Finally, I know many people feel that Ransome’s line drawings add to the charm and simplicity of the books, but I was never that keen on them and found them too basic. I don’t think he can have been very confident in his ability to draw faces as nearly all the illustrations show the children from the back, the side, or too far away to see the faces properly. There is a beautiful and very detailed illustration of the parrot at the end of chapter 25 though!

The Land of Green Ginger by Noel Langley

Abu Ali, Prince of China and son of Aladdin (yes, THAT Aladdin) sets off on a quest to find the Land of Green Ginger, collecting on the way two travelling companions, a small djinn still sporting his magic lamp L plates, and a somewhat waspish but eminently resourceful mouse.

This is one of the best books ever for reading aloud, and also one which gets better and better as you get older. It’s real laugh out loud stuff and immensely cheering reading if you’re ill. I don’t think anyone could resist a story with two princes called Tintac Ping Foo and Rubdub Ben Thud, and a djinn called Boomalakka Wee. Particularly with Edward Ardizzone’s beautifully expressive illustrations.

Chaos abounds, the two princes squabble and generally make themselves ridiculous, Abu Ali comes across his future bride, Silver Bud, and also a conversational but rather underhand dragon, wicked uncle Abanazar who has rather gone down in the world and is reduced to selling carpets in the middle of the desert, a clairvoyant called Nosi Parker and two very well-spoken and dignified Phoenix birds, among others. It’s a mark of Langley’s writing that the perfect Abu Ali comes across as charming and likeable and not a complete prig, and the two princes are a tour de force of comic dialogue. So many phrases from this book have passed into our family lexicon, such as; ‘ “No Pencil!” said the Lord Chamberlain’, ‘I have Friends who will Become Anxious,’ and ‘I’m off to Yokohama to hunt Yak.’

The other major attraction to my mind is the ingenious insertion of emphatic capital letters at every conceivable opportunity. I am usually to be found muttering crossly when proofreading things and removing extraneous capital letters with a large red pen. But this is so cleverly and deliberately done, and it adds so hugely to the humour and eccentricity, that it is not only entirely forgivable but completely right.

If all that is best about British pantomime could be captured in a book, this, by an American writer, would be the one. It’s an absolutely wonderful read for anyone from eight to eighty. Rush out and buy a copy, but I urge you to try and find one published in 1966, as I gather, in complete astonishment, that a later version in 1975 removes the capital letters and therefore most of the theatricality and charm. Sheer literary vandalism.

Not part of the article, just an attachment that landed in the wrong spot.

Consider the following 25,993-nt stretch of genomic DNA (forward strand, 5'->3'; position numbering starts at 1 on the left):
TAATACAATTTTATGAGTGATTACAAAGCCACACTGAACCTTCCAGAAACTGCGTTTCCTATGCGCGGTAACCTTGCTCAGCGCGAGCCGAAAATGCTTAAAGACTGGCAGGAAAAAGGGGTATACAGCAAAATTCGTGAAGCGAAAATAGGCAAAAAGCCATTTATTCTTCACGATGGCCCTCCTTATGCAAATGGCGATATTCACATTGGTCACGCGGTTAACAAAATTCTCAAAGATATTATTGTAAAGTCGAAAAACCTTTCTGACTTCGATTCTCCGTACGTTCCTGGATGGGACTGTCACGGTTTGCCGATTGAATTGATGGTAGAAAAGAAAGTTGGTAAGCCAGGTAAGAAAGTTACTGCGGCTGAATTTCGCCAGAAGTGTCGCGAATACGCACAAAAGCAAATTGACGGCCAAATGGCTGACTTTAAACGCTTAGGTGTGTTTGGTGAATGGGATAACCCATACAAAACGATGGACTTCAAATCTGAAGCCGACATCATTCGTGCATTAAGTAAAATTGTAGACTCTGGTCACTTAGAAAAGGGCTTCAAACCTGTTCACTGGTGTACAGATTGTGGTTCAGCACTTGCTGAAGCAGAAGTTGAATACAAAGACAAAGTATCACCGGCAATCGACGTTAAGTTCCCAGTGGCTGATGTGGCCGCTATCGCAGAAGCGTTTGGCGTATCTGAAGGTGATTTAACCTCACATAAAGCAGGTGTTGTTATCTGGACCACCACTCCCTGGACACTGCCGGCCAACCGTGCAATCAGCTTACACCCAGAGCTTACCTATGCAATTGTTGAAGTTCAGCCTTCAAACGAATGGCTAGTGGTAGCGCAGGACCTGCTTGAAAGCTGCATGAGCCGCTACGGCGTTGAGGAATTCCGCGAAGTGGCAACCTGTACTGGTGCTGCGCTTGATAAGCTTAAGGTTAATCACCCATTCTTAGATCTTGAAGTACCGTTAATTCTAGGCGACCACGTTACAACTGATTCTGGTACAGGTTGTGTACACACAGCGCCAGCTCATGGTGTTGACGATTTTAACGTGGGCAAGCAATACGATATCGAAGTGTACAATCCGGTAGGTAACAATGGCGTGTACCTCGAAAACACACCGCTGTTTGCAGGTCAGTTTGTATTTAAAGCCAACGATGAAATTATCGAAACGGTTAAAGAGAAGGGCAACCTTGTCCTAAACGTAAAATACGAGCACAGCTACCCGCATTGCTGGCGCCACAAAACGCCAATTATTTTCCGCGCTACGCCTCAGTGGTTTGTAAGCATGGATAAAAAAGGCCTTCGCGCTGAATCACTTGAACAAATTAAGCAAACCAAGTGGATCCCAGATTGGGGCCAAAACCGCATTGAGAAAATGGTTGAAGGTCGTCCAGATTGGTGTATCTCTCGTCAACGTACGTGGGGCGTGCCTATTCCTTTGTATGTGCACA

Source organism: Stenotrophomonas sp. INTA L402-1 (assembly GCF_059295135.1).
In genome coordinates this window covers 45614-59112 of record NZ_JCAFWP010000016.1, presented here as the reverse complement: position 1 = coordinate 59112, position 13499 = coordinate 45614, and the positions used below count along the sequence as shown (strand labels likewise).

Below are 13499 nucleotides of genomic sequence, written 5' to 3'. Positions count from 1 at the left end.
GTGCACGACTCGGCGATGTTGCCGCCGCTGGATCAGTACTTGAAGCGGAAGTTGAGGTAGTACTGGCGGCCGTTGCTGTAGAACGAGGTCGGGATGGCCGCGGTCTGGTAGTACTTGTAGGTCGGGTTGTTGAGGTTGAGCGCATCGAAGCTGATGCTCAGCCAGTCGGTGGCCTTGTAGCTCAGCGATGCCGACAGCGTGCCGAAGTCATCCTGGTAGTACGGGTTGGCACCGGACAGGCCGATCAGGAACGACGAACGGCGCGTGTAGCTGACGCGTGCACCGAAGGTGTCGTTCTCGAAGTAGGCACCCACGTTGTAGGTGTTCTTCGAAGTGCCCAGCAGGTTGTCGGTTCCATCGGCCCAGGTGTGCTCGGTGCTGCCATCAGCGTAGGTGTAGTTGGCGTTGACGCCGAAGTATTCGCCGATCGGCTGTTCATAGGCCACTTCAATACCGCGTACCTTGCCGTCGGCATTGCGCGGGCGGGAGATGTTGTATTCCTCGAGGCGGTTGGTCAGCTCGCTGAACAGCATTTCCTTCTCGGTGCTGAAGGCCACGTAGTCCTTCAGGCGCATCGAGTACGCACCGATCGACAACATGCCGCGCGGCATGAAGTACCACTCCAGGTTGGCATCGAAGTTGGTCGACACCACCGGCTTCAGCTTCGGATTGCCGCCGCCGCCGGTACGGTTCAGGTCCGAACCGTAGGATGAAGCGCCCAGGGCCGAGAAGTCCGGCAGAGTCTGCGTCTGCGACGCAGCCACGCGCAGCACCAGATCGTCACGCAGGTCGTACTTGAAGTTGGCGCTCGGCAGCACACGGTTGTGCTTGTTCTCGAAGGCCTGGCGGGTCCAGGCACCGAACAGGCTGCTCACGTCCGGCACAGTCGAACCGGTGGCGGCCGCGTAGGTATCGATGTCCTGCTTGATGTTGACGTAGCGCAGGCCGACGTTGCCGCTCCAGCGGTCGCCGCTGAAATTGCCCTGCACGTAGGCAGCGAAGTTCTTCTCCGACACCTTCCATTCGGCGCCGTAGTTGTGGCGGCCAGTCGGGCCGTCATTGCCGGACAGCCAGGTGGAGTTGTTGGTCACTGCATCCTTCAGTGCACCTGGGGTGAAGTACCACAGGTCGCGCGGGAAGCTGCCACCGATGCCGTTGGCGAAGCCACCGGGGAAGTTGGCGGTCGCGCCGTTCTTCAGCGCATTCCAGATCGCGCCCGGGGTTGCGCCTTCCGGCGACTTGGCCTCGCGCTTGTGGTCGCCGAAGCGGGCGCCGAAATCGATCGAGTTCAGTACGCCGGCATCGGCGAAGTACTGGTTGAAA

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The Secret Island by Enid Blyton

I adored The Secret Island, it had everything a child would find exciting; running away, hiding, an island, self sufficiency, danger. The children were barely ten years old and they could catch and gut fish, get cows to swim, build willow houses, you name it.

Looking back now I do wonder about a number of things . . . . . . . what were the lavatorial arrangements? One assumes a small latrine, but it is never mentioned. When the children pack all the provisions in the hollow tree they put in a sack of potatoes, a wooden plank, all sorts of things, but no loo roll – and they live on the island for ages on one bar of soap and two roller towels and then the soap runs out! Horrors! Not even a teeny bottle of anti-bacterial handgel, and with all the fish gutting too. And while they bathe in the lake all through the summer, there is no mention of the washing arrangements in the winter. Best to pass over that one I think.

Anyway, as a child you don’t think about that sort of thing, you just see the charm of a life without parents telling you what to do, where the sun shines nearly all the time (where exactly in the UK was this island?!) and no-one gets ill or has a huge tantrum or points out inconvenient things like lack of loo roll.

It is an astonishingly perfect island. Not only does it have a spring for fresh water, it has a grassy area for the cow, caves for the winter, a willow copse to make the house, a seemingly never-ending supply of fish, and even wild raspberries. The children are also pretty perfect. There is one minor hiccup when Nora lets the hens escape and the others are a teensy bit cross with her, but there are none of the usual fights and fallings out that most ten year olds experience on a daily basis. Jack, who is firm but fair in the best tradition of Blyton’s head boys, is a sort of miniature adult with quite extraordinary intelligence, patience and leadership skills. Just occasionally, I wish he would say something really rude, like damn, or have a fist fight with Mike over the last basket of mushrooms.

As is usual with Enid Blyton the gender roles are rigidly defined; the boys catch fish and milk cows and the girls cook and sew and wash up the crockery. It all seems to run like clockwork, and of course there is the obligatory happy ending which is really quite touching when Jack becomes part of the family. Even on my first reading though I remember thinking that it was a tad risky to adopt a child one had only met a couple of hours ago. Luckily Jack is a decent chap so it all turns out perfectly.

I think it’s by far the best of Blyton’s ‘Secret’ series and I still enjoy a quick gallop through it occasionally.